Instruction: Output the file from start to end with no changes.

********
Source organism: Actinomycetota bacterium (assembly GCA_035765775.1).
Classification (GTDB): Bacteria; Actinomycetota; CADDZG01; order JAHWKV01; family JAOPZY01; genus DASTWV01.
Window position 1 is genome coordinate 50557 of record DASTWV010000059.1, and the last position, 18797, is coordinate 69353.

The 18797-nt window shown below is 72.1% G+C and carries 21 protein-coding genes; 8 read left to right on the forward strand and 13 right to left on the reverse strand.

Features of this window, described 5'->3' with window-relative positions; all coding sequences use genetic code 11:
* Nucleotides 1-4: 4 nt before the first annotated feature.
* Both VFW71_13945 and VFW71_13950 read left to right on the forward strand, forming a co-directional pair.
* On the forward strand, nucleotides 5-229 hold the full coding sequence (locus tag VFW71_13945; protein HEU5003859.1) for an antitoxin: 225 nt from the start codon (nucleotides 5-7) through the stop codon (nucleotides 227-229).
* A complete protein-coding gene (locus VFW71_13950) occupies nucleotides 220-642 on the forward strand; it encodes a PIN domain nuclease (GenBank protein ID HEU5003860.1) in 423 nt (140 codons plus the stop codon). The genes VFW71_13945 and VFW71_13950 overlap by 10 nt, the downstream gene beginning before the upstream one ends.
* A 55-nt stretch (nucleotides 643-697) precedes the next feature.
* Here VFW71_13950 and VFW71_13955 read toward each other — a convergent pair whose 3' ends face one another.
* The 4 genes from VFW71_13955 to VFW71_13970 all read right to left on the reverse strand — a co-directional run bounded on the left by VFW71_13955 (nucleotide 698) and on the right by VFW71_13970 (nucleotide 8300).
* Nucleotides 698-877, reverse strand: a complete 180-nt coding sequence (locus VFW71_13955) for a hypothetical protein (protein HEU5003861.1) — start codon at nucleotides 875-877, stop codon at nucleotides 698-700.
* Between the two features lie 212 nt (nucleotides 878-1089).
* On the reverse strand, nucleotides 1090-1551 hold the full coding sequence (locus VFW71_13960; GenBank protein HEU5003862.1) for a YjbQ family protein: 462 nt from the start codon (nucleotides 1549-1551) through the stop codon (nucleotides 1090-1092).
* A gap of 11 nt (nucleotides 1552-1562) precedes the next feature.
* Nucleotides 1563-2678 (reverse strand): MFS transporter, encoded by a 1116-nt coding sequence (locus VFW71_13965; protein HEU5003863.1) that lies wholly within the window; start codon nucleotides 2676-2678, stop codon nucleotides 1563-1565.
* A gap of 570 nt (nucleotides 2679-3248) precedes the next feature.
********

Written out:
Source organism: Actinomycetota bacterium (assembly GCA_035765775.1).
Classification (GTDB): Bacteria; Actinomycetota; CADDZG01; order JAHWKV01; family JAOPZY01; genus DASTWV01.
Window position 1 is genome coordinate 50557 of record DASTWV010000059.1, and the last position, 18797, is coordinate 69353.

The 18797-nt window shown below is 72.1% G+C and carries 21 protein-coding genes; 8 read left to right on the forward strand and 13 right to left on the reverse strand.

Features of this window, described 5'->3' with window-relative positions; all coding sequences use genetic code 11:
* Nucleotides 1-4: 4 nt before the first annotated feature.
* Both VFW71_13945 and VFW71_13950 read left to right on the forward strand, forming a co-directional pair.
* On the forward strand, nucleotides 5-229 hold the full coding sequence (locus tag VFW71_13945; protein HEU5003859.1) for an antitoxin: 225 nt from the start codon (nucleotides 5-7) through the stop codon (nucleotides 227-229).
* A complete protein-coding gene (locus VFW71_13950) occupies nucleotides 220-642 on the forward strand; it encodes a PIN domain nuclease (GenBank protein ID HEU5003860.1) in 423 nt (140 codons plus the stop codon). The genes VFW71_13945 and VFW71_13950 overlap by 10 nt, the downstream gene beginning before the upstream one ends.
* A 55-nt stretch (nucleotides 643-697) precedes the next feature.
* Here VFW71_13950 and VFW71_13955 read toward each other — a convergent pair whose 3' ends face one another.
* The 4 genes from VFW71_13955 to VFW71_13970 all read right to left on the reverse strand — a co-directional run bounded on the left by VFW71_13955 (nucleotide 698) and on the right by VFW71_13970 (nucleotide 8300).
* Nucleotides 698-877, reverse strand: a complete 180-nt coding sequence (locus VFW71_13955) for a hypothetical protein (protein HEU5003861.1) — start codon at nucleotides 875-877, stop codon at nucleotides 698-700.
* Between the two features lie 212 nt (nucleotides 878-1089).
* On the reverse strand, nucleotides 1090-1551 hold the full coding sequence (locus VFW71_13960; GenBank protein HEU5003862.1) for a YjbQ family protein: 462 nt from the start codon (nucleotides 1549-1551) through the stop codon (nucleotides 1090-1092).
* A gap of 11 nt (nucleotides 1552-1562) precedes the next feature.
* Nucleotides 1563-2678 (reverse strand): MFS transporter, encoded by a 1116-nt coding sequence (locus VFW71_13965; protein HEU5003863.1) that lies wholly within the window; start codon nucleotides 2676-2678, stop codon nucleotides 1563-1565.
* A gap of 570 nt (nucleotides 2679-3248) precedes the next feature.